book icon  Seventy-Seven Clocks, Christopher Fowler
In this third installment of the Bryant and May mysteries, Arthur Bryant's interview for his memoirs take the reader on an expedition back to 1973, as the Peculiar Crimes Unit is moving into new digs and England is moving into the Common Market. Then the scion of an influential businessman walks into a museum and ruins a priceless painting; later he dies under mysterious and bizarre circumstances. An attorney staying at the Savoy hotel dies from the bite of a snake not native to England. As more improbably crimes pile up, Bryant and May attempt to unravel the mysteries as the newspapers jeer the police, and a young woman who discovered one of the bodies and who suffers from frightening nightmares is drawn into the case by her own design.

The mystery in this one is quite complex, to the point where it ends up being a bit improbable. Still, I love Fowler's descriptive language and the partnership and characters of Bryant and May.

book icon  The Attenbury Emeralds, Jill Paton Walsh
In this new mystery featuring Lord Peter Wimsey and his novelist wife Harriet Vane, Jill Paton Walsh is on her own; she has neither an unfinished manuscript as in Thrones, Dominations nor the framework of letters written by Dorothy Sayers as in A Presumption of Death. Instead she harks back to what was briefly referenced as Lord Peter's first case of detection, the matter of the Attenbury emeralds: after Peter tells Harriet the story of the mystery surrounding the jewels, the newest Lord Attenbury shows up on their doorstep, where they discover the emeralds are still causing conundrums—and deaths.

I think I enjoyed this story more than the previous two, although as always it is evident Walsh is not Sayers. Her Sayers "voice" is better in this outing, but perhaps she feels incapable of writing in the sort of detail that Sayers did, precise descriptions of people and settings, and sharp commentary on the situations surrounding her characters (or, perhaps, her publishers think that modern audiences are not interested in reading such details any longer, a sad commentary if that is true). Every once in a while, what I feel is a too-modern sounding word or phrase intrudes, and the first half of the book, where Peter and Bunter are telling the tale of the emeralds instead of Walsh showing what happened, was awkward to me. Perhaps Walsh didn't feel comfortable writing this prequel in flashback form knowing she could not write it with Sayers' style; more likely she wanted Harriet included in that part of the narrative.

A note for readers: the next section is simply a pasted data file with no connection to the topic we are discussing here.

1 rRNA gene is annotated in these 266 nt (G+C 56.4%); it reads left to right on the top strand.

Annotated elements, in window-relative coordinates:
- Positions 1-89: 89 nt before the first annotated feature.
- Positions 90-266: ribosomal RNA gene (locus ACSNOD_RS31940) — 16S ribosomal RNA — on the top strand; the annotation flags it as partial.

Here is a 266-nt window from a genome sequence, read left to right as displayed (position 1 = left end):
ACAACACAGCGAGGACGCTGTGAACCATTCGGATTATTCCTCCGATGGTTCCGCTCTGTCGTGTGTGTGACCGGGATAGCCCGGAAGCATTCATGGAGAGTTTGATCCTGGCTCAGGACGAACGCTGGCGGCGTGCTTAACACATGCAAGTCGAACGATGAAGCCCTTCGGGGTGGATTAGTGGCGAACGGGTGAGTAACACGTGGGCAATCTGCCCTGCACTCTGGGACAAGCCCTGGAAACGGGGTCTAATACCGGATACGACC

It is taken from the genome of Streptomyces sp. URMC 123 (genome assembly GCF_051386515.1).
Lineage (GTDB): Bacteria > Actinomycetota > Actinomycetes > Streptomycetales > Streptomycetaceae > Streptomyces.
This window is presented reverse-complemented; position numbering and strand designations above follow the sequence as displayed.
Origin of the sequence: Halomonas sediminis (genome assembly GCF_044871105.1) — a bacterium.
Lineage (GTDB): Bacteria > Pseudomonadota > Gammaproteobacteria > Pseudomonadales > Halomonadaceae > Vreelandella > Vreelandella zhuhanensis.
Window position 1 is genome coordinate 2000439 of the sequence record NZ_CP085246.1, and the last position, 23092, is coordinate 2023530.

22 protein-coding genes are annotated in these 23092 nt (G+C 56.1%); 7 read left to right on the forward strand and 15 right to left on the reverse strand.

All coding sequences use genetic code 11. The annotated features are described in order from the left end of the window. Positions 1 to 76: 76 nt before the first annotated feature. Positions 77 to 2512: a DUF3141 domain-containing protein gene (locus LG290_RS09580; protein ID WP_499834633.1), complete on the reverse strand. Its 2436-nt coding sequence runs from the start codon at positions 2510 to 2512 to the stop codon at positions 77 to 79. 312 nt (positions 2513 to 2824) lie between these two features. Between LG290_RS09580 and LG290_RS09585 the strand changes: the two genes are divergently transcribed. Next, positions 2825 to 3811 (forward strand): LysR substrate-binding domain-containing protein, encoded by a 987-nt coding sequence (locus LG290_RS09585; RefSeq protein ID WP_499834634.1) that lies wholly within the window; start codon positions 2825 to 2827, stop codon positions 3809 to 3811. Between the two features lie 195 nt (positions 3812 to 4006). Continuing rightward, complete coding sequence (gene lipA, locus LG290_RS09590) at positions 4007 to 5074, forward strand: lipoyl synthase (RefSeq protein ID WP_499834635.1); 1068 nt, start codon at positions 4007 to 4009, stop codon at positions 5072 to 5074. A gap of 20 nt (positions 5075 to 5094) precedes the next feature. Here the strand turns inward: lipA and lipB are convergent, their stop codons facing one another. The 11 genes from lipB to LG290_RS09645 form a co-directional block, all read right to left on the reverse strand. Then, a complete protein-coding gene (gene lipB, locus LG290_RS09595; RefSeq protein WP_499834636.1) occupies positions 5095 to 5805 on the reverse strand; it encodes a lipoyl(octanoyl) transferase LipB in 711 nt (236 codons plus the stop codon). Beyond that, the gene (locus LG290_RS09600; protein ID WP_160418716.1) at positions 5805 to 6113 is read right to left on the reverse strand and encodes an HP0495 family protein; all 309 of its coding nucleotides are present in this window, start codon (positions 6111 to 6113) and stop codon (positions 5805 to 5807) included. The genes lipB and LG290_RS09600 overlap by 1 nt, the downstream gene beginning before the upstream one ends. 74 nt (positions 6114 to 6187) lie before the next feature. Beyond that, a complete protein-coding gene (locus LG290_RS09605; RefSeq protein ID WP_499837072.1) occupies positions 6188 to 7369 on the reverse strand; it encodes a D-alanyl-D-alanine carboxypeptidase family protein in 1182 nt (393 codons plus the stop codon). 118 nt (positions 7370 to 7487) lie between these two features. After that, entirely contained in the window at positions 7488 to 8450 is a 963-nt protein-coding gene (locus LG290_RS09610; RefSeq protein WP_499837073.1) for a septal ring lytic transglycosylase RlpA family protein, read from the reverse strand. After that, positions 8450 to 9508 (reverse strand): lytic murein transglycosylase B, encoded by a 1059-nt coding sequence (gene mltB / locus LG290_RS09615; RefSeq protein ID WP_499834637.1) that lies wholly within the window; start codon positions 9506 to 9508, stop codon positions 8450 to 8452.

This did not keep me from reading on to discover what the purpose of all the intrigue around the emeralds served, or to find out how Peter and Harriet meet a second challenge later in the book. I would recommend with the reservation that you keep in mind that this is Walsh and not Sayers, and do not expect the level of detail of the latter.

book icon  Death at Wentwater Court, Carola Dunn
The Honorable Daisy Dalrymple's family has fallen upon hard times. Her father has died, leaving the family title in other hands, and leaving her in thin financial straits. Her fiancee, along with her brother, perished in the Great War. But Daisy is a resourceful, emancipated girl of the newly minted "Roaring '20s." She gets a position writing for the noted magazine "Town and Country" and her first big story will be written about Lord Wentworth's ancestral home. But all is not well at Wentworth Court: elder son James is resentful and suspicious of his new, young stepmother; his sister Marjorie is shamelessly chasing a handsome guest of the family; and the aformentioned stepmother is wan and secretive.

The morning after Daisy's arrival, the handsome guest, Lord Stephen Astwick, is found floating in the skating pond. At first everyone thinks it is an accident, until one of Daisy's photographs for her article reveals otherwise.

This is a bright, light English cozy mystery. The characters, including Daisy and the Scotland Yard inspector, Alec Fletcher, are lightly sketched, with not much depth to them. However, the story has a nice 1920s flavor to it, with the contrast between aristocracy and commoners, traditional characters and the "flappers" and "fast gentlemen" of the time, with a nice ear for 1920s dialog and slang. Daisy is an engaging heroine, neither precocious nor dense. In short, don't expect an introspective, complicated whodunit, but it's all enjoyable nonetheless.

Also check out my blog Holiday Harbour for November 2010, for my reviews of the Christmas and other holiday books I have read.